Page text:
I can’t even say exactly when it was that I started to practice mindfulness. It just sort of happened gradually and I would consider myself still in the process of learning how to live more in the present moment. I still have my urges of needing to make plans for years in advance but I do try to catch myself when I do.
There is no right or wrong in the practice of mindfulness. I see it as an exercise of simply becoming more aware of what’s going on around me. Those moments might be while I’m writing one thing and actually thinking about something else or when I’m with my kids and I’m looking at my phone for distraction. In those situations, I make myself aware of the fact that I wasn’t really paying attention to what I was doing and my mind instantly switches on again.
I want to use today’s post and share with you some surprising effects I’ve encountered since living more mindfully.
Time doesn’t fly by anymore
The biggest difference I’ve noticed is that I find my days don’t fly by anymore. I pay closer attention to what I’m doing during the day and how I’m doing my tasks.
This effect is really amazing. For example, my husband just went on a two-week business trip. He’s set to return tomorrow and I feel like he’s been gone for a month. My days were filled with so much and because I turned my attention to the moments individually, not much had turned into a routine.
But even without those kinds of out of the ordinary situations, because I pay attention to how I spend my days, I experience them much more intense.
Mindfulness helps to turn off
Mindfulness helps to turn off
In the same vein goes my next observed effect: I can turn off more easily.
There are days where there is a lot going on at the same time. I might have to organise a whole lot of things or there is just a general buzz around me. Reminding myself to take a deep breath, remove myself from the situation and detach myself from the feeling of feeling overwhelmed, has helped me a lot with dealing with those moments. I usually look around at what it is that’s bothering me in that particular situation and I try to resolve it. If I can’t I remove myself from the situation, I take a deep breath. Or I scream into the wind.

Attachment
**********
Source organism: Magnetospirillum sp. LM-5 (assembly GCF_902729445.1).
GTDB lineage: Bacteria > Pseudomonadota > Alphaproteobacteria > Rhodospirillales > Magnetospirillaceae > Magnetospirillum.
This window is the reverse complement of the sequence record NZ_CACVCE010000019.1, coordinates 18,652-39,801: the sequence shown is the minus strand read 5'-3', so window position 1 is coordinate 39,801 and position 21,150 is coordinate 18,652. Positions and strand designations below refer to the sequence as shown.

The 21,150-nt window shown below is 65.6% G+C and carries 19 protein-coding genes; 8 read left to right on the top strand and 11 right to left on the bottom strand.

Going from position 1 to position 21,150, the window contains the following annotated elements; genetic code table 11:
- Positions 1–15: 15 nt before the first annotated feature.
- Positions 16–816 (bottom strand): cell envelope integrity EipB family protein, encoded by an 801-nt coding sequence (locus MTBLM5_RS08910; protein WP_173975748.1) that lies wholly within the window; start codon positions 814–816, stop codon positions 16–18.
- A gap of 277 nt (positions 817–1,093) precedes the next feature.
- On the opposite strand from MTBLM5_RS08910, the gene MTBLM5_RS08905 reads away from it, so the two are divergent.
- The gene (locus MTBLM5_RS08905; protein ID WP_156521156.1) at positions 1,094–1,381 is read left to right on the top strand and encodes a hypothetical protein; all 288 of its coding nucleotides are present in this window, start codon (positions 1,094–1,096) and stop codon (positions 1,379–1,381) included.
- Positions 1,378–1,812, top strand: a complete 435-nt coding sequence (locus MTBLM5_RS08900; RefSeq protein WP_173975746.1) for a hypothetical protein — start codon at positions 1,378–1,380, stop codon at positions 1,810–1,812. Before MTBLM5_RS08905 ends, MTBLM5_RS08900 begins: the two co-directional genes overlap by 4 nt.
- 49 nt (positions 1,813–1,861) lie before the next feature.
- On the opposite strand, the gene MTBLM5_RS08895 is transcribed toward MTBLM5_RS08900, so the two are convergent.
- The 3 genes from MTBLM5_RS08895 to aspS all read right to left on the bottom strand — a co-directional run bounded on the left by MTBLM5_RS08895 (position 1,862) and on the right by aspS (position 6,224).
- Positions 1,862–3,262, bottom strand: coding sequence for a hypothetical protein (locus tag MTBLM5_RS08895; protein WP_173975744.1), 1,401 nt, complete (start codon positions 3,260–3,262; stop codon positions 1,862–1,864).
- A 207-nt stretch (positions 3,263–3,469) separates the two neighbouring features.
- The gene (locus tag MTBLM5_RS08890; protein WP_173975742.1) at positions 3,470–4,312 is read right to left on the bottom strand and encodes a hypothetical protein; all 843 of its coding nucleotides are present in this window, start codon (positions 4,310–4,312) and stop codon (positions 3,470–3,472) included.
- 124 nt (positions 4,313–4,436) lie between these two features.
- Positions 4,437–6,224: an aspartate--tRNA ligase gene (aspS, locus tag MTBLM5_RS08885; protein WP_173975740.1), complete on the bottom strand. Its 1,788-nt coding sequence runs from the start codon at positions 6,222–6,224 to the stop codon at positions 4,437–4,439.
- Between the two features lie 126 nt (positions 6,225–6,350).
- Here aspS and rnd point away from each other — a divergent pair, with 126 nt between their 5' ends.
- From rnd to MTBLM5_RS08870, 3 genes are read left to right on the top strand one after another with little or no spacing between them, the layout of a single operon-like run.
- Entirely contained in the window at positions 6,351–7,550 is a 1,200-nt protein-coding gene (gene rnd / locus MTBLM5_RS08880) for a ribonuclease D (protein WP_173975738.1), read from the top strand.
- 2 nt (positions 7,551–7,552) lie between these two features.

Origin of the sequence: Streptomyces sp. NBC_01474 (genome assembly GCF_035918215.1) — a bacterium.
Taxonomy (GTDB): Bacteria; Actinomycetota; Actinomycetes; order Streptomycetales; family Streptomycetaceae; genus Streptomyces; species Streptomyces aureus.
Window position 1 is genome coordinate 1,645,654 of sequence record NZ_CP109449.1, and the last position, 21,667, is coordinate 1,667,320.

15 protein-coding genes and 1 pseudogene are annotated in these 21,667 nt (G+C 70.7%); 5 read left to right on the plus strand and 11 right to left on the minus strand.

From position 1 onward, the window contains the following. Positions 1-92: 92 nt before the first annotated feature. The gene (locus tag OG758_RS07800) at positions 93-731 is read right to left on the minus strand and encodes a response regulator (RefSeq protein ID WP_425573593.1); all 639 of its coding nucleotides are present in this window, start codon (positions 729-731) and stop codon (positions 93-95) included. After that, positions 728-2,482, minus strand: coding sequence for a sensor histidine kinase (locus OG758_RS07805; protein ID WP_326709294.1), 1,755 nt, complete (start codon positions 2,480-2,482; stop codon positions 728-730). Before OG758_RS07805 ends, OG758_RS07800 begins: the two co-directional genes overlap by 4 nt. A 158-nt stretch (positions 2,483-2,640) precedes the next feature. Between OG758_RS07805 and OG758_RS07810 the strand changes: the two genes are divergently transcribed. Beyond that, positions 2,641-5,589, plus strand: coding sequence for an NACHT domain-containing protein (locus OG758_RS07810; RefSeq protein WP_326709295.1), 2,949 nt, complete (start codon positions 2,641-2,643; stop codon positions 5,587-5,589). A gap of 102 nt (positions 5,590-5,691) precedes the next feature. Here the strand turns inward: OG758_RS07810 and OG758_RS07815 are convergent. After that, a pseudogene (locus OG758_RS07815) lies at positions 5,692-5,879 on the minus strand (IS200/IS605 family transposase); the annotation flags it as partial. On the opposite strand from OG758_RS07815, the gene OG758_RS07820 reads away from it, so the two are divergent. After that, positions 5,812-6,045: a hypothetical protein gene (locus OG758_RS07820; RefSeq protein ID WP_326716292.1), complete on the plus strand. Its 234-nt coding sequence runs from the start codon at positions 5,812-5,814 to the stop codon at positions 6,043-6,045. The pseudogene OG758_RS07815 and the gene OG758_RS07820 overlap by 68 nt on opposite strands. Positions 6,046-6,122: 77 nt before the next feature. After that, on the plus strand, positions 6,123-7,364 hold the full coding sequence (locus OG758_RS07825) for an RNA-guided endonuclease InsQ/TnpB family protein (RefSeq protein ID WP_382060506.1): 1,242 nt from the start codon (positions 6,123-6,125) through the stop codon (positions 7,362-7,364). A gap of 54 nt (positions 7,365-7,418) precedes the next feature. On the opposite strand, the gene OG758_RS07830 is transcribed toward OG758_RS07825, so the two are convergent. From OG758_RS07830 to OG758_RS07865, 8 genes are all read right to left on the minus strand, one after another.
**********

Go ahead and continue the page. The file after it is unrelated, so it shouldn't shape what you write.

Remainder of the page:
There is less room for a routine
From the get-go, I’m not a big fan of strict routines. I don’t completely live into the day every day but I don’t like being limited by external forces such as timetables either.
Since I have been living more mindfully I’ve noticed that even if there is a routine to follow, I can deal with it more easily. I simply look at every single day as a new day and take it from there. Mindfulness helps me to break free from any restricting routine which is more likely to force me to live mindlessly. And it allows me to view every day with open eyes and an open mind.
Mindfulness helps to learn a new language
At the moment, I’m studying Swedish in an intensive language course which I really enjoy. The thing I enjoy most is to speak a new language with my fellow classmates. We are all from different countries and speak different languages. The only language we all have in common is Swedish but in varying fluency.
Mindfulness is really helping me to accept my classmates regardless of any cultural difference and to learn from them and their language backgrounds. None of us is perfect in Swedish and we are all there to help each other. Reminding myself of that fact when I feel irritation rising because of something a classmate says. And not speaking the language fluently helps a lot to not jump to conclusions about another person.
I’m overall more relaxed
In general, mindfulness is helping me to relax. I’ve never been the typical worrier but living mindfully is helping to let go of the bit that was left. Every day, I give myself and others more room to grow and experiment. I don’t expect to have my life figured out at any time because I live here and now. And reminding myself that that is okay, is a huge step in the direction of feeling more relaxed.
Now, don’t get me wrong, I still have my moments where I get flustered and I think about what’s going to happen. Not every moment of my life is ruled by mindfulness but whenever I feel like it’s too much and hurting me more than it’s helping me, I can turn to the present moment and just enjoy what is going on right in front of my eyes.